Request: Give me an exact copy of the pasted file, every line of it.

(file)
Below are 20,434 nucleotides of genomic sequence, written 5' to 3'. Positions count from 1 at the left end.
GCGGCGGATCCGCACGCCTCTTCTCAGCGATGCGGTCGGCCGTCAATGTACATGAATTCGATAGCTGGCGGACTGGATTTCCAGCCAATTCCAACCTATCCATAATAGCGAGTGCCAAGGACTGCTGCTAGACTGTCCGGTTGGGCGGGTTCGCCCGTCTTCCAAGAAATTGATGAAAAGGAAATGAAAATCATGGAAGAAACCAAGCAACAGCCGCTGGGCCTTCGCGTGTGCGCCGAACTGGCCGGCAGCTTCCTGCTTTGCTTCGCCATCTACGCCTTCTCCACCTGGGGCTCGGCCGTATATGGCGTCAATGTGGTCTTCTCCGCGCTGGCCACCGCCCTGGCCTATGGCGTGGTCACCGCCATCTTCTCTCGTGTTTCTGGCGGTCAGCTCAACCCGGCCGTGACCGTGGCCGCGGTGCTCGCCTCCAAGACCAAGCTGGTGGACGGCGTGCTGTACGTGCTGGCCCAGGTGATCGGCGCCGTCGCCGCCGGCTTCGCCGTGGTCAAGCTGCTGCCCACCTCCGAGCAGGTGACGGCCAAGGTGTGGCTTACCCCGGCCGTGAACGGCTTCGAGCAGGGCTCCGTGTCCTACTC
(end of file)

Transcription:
Below are 20,434 nucleotides of genomic sequence, written 5' to 3'. Positions count from 1 at the left end.
GCGGCGGATCCGCACGCCTCTTCTCAGCGATGCGGTCGGCCGTCAATGTACATGAATTCGATAGCTGGCGGACTGGATTTCCAGCCAATTCCAACCTATCCATAATAGCGAGTGCCAAGGACTGCTGCTAGACTGTCCGGTTGGGCGGGTTCGCCCGTCTTCCAAGAAATTGATGAAAAGGAAATGAAAATCATGGAAGAAACCAAGCAACAGCCGCTGGGCCTTCGCGTGTGCGCCGAACTGGCCGGCAGCTTCCTGCTTTGCTTCGCCATCTACGCCTTCTCCACCTGGGGCTCGGCCGTATATGGCGTCAATGTGGTCTTCTCCGCGCTGGCCACCGCCCTGGCCTATGGCGTGGTCACCGCCATCTTCTCTCGTGTTTCTGGCGGTCAGCTCAACCCGGCCGTGACCGTGGCCGCGGTGCTCGCCTCCAAGACCAAGCTGGTGGACGGCGTGCTGTACGTGCTGGCCCAGGTGATCGGCGCCGTCGCCGCCGGCTTCGCCGTGGTCAAGCTGCTGCCCACCTCCGAGCAGGTGACGGCCAAGGTGTGGCTTACCCCGGCCGTGAACGGCTTCGAGCAGGGCTCCGTGTCCTACTC